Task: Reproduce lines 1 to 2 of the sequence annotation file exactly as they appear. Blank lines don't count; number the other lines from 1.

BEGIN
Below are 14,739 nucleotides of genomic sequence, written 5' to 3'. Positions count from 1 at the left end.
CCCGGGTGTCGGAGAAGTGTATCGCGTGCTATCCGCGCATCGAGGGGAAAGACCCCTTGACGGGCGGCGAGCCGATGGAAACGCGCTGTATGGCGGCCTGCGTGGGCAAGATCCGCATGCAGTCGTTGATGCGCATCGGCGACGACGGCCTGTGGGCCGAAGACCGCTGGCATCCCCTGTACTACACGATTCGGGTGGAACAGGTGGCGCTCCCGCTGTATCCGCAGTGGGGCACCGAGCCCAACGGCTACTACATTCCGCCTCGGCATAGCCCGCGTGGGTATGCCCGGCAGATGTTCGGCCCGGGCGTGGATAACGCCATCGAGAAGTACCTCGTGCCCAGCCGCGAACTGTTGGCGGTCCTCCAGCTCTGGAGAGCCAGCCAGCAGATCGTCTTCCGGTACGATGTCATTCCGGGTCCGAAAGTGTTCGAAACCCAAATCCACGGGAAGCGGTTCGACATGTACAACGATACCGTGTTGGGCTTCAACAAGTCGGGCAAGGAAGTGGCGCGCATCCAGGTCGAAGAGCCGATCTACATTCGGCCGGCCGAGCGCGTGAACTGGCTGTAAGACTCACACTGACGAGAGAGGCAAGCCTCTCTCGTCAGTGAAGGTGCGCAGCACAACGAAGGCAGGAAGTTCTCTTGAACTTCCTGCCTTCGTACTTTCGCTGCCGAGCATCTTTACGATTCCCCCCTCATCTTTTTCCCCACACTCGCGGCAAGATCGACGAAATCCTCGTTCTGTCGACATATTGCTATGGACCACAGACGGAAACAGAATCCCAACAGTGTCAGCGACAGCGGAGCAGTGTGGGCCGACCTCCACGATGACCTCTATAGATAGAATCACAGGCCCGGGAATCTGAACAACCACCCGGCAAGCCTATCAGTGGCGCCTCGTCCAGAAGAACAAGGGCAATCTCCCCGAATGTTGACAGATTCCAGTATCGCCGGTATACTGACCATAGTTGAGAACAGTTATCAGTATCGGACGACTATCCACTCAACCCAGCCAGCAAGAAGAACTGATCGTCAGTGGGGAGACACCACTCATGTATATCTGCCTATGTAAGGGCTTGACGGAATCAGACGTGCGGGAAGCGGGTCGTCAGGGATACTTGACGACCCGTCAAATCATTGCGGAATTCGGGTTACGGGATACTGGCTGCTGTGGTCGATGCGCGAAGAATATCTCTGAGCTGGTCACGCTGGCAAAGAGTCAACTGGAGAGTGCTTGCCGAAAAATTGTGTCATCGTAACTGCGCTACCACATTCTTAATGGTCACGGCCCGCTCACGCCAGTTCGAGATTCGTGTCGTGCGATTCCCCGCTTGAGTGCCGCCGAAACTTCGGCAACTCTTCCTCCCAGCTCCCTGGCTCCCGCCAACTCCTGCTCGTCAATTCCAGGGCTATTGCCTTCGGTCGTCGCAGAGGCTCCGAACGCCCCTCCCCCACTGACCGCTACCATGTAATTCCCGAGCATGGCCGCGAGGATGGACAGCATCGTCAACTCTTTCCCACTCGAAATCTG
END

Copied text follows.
Below are 14,739 nucleotides of genomic sequence, written 5' to 3'. Positions count from 1 at the left end.
CCCGGGTGTCGGAGAAGTGTATCGCGTGCTATCCGCGCATCGAGGGGAAAGACCCCTTGACGGGCGGCGAGCCGATGGAAACGCGCTGTATGGCGGCCTGCGTGGGCAAGATCCGCATGCAGTCGTTGATGCGCATCGGCGACGACGGCCTGTGGGCCGAAGACCGCTGGCATCCCCTGTACTACACGATTCGGGTGGAACAGGTGGCGCTCCCGCTGTATCCGCAGTGGGGCACCGAGCCCAACGGCTACTACATTCCGCCTCGGCATAGCCCGCGTGGGTATGCCCGGCAGATGTTCGGCCCGGGCGTGGATAACGCCATCGAGAAGTACCTCGTGCCCAGCCGCGAACTGTTGGCGGTCCTCCAGCTCTGGAGAGCCAGCCAGCAGATCGTCTTCCGGTACGATGTCATTCCGGGTCCGAAAGTGTTCGAAACCCAAATCCACGGGAAGCGGTTCGACATGTACAACGATACCGTGTTGGGCTTCAACAAGTCGGGCAAGGAAGTGGCGCGCATCCAGGTCGAAGAGCCGATCTACATTCGGCCGGCCGAGCGCGTGAACTGGCTGTAAGACTCACACTGACGAGAGAGGCAAGCCTCTCTCGTCAGTGAAGGTGCGCAGCACAACGAAGGCAGGAAGTTCTCTTGAACTTCCTGCCTTCGTACTTTCGCTGCCGAGCATCTTTACGATTCCCCCCTCATCTTTTTCCCCACACTCGCGGCAAGATCGACGAAATCCTCGTTCTGTCGACATATTGCTATGGACCACAGACGGAAACAGAATCCCAACAGTGTCAGCGACAGCGGAGCAGTGTGGGCCGACCTCCACGATGACCTCTATAGATAGAATCACAGGCCCGGGAATCTGAACAACCACCCGGCAAGCCTATCAGTGGCGCCTCGTCCAGAAGAACAAGGGCAATCTCCCCGAATGTTGACAGATTCCAGTATCGCCGGTATACTGACCATAGTTGAGAACAGTTATCAGTATCGGACGACTATCCACTCAACCCAGCCAGCAAGAAGAACTGATCGTCAGTGGGGAGACACCACTCATGTATATCTGCCTATGTAAGGGCTTGACGGAATCAGACGTGCGGGAAGCGGGTCGTCAGGGATACTTGACGACCCGTCAAATCATTGCGGAATTCGGGTTACGGGATACTGGCTGCTGTGGTCGATGCGCGAAGAATATCTCTGAGCTGGTCACGCTGGCAAAGAGTCAACTGGAGAGTGCTTGCCGAAAAATTGTGTCATCGTAACTGCGCTACCACATTCTTAATGGTCACGGCCCGCTCACGCCAGTTCGAGATTCGTGTCGTGCGATTCCCCGCTTGAGTGCCGCCGAAACTTCGGCAACTCTTCCTCCCAGCTCCCTGGCTCCCGCCAACTCCTGCTCGTCAATTCCAGGGCTATTGCCTTCGGTCGTCGCAGAGGCTCCGAACGCCCCTCCCCCACTGACCGCTACCATGTAATTCCCGAGCATGGCCGCGAGGATGGACAGCATCGTCAACTCTTTCCCACTCGAAATCTG